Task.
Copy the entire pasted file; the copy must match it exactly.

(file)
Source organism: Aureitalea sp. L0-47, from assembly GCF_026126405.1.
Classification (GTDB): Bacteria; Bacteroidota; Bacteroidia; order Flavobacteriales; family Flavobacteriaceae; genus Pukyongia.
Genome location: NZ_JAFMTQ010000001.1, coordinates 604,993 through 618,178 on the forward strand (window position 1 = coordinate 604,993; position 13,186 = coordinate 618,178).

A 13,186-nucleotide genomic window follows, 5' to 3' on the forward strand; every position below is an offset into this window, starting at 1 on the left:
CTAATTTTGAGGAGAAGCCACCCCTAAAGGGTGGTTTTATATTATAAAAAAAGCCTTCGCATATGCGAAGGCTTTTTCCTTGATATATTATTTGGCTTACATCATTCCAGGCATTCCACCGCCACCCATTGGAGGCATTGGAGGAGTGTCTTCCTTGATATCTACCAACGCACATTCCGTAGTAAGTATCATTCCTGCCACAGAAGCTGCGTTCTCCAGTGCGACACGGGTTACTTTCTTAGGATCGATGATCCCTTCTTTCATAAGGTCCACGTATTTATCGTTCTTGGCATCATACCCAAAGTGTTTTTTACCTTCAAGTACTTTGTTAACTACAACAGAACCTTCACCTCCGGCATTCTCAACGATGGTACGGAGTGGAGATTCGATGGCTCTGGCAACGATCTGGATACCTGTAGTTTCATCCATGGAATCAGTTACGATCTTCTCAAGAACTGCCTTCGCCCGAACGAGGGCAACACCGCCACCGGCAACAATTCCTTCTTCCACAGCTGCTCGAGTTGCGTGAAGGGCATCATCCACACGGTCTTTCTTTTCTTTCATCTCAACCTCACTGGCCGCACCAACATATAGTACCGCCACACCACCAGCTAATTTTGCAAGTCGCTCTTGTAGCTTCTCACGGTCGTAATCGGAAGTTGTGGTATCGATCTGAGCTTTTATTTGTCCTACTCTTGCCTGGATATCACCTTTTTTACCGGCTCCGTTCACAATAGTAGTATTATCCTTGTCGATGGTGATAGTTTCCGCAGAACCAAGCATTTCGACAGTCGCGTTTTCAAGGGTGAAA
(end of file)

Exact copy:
Source organism: Aureitalea sp. L0-47, from assembly GCF_026126405.1.
Classification (GTDB): Bacteria; Bacteroidota; Bacteroidia; order Flavobacteriales; family Flavobacteriaceae; genus Pukyongia.
Genome location: NZ_JAFMTQ010000001.1, coordinates 604,993 through 618,178 on the forward strand (window position 1 = coordinate 604,993; position 13,186 = coordinate 618,178).

A 13,186-nucleotide genomic window follows, 5' to 3' on the forward strand; every position below is an offset into this window, starting at 1 on the left:
CTAATTTTGAGGAGAAGCCACCCCTAAAGGGTGGTTTTATATTATAAAAAAAGCCTTCGCATATGCGAAGGCTTTTTCCTTGATATATTATTTGGCTTACATCATTCCAGGCATTCCACCGCCACCCATTGGAGGCATTGGAGGAGTGTCTTCCTTGATATCTACCAACGCACATTCCGTAGTAAGTATCATTCCTGCCACAGAAGCTGCGTTCTCCAGTGCGACACGGGTTACTTTCTTAGGATCGATGATCCCTTCTTTCATAAGGTCCACGTATTTATCGTTCTTGGCATCATACCCAAAGTGTTTTTTACCTTCAAGTACTTTGTTAACTACAACAGAACCTTCACCTCCGGCATTCTCAACGATGGTACGGAGTGGAGATTCGATGGCTCTGGCAACGATCTGGATACCTGTAGTTTCATCCATGGAATCAGTTACGATCTTCTCAAGAACTGCCTTCGCCCGAACGAGGGCAACACCGCCACCGGCAACAATTCCTTCTTCCACAGCTGCTCGAGTTGCGTGAAGGGCATCATCCACACGGTCTTTCTTTTCTTTCATCTCAACCTCACTGGCCGCACCAACATATAGTACCGCCACACCACCAGCTAATTTTGCAAGTCGCTCTTGTAGCTTCTCACGGTCGTAATCGGAAGTTGTGGTATCGATCTGAGCTTTTATTTGTCCTACTCTTGCCTGGATATCACCTTTTTTACCGGCTCCGTTCACAATAGTAGTATTATCCTTGTCGATGGTGATAGTTTCCGCAGAACCAAGCATTTCGACAGTCGCGTTTTCAAGGGTGAAA